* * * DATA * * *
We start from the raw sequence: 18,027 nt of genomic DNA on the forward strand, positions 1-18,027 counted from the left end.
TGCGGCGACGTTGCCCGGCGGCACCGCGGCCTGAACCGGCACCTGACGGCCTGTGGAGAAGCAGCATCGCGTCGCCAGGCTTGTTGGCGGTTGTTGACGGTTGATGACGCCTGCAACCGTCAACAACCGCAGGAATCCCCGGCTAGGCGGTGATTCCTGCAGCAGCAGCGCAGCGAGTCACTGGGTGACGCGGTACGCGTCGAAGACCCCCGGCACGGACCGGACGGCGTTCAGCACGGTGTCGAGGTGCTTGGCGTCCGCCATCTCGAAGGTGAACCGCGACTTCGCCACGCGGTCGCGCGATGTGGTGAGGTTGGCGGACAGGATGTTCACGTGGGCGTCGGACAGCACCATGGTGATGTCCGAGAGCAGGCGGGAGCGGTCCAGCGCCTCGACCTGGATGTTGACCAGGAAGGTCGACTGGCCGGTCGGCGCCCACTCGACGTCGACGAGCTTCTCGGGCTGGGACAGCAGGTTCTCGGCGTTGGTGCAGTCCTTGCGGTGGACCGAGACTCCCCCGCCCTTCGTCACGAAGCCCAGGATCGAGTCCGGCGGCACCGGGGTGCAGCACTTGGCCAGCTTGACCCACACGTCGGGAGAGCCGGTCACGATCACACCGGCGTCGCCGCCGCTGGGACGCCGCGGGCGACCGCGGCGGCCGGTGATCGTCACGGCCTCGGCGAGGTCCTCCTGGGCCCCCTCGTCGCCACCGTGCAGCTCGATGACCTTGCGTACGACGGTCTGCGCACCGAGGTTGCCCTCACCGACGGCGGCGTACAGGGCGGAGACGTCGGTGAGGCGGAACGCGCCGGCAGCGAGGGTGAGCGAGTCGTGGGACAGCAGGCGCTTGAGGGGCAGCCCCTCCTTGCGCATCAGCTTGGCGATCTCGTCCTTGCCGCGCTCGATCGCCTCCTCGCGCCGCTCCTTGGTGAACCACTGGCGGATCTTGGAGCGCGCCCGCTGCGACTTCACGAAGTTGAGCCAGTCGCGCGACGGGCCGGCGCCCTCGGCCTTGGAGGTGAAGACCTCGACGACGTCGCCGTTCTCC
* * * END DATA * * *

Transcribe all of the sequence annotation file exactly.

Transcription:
We start from the raw sequence: 18,027 nt of genomic DNA on the forward strand, positions 1-18,027 counted from the left end.
TGCGGCGACGTTGCCCGGCGGCACCGCGGCCTGAACCGGCACCTGACGGCCTGTGGAGAAGCAGCATCGCGTCGCCAGGCTTGTTGGCGGTTGTTGACGGTTGATGACGCCTGCAACCGTCAACAACCGCAGGAATCCCCGGCTAGGCGGTGATTCCTGCAGCAGCAGCGCAGCGAGTCACTGGGTGACGCGGTACGCGTCGAAGACCCCCGGCACGGACCGGACGGCGTTCAGCACGGTGTCGAGGTGCTTGGCGTCCGCCATCTCGAAGGTGAACCGCGACTTCGCCACGCGGTCGCGCGATGTGGTGAGGTTGGCGGACAGGATGTTCACGTGGGCGTCGGACAGCACCATGGTGATGTCCGAGAGCAGGCGGGAGCGGTCCAGCGCCTCGACCTGGATGTTGACCAGGAAGGTCGACTGGCCGGTCGGCGCCCACTCGACGTCGACGAGCTTCTCGGGCTGGGACAGCAGGTTCTCGGCGTTGGTGCAGTCCTTGCGGTGGACCGAGACTCCCCCGCCCTTCGTCACGAAGCCCAGGATCGAGTCCGGCGGCACCGGGGTGCAGCACTTGGCCAGCTTGACCCACACGTCGGGAGAGCCGGTCACGATCACACCGGCGTCGCCGCCGCTGGGACGCCGCGGGCGACCGCGGCGGCCGGTGATCGTCACGGCCTCGGCGAGGTCCTCCTGGGCCCCCTCGTCGCCACCGTGCAGCTCGATGACCTTGCGTACGACGGTCTGCGCACCGAGGTTGCCCTCACCGACGGCGGCGTACAGGGCGGAGACGTCGGTGAGGCGGAACGCGCCGGCAGCGAGGGTGAGCGAGTCGTGGGACAGCAGGCGCTTGAGGGGCAGCCCCTCCTTGCGCATCAGCTTGGCGATCTCGTCCTTGCCGCGCTCGATCGCCTCCTCGCGCCGCTCCTTGGTGAACCACTGGCGGATCTTGGAGCGCGCCCGCTGCGACTTCACGAAGTTGAGCCAGTCGCGCGACGGGCCGGCGCCCTCGGCCTTGGAGGTGAAGACCTCGACGACGTCGCCGTTCTCC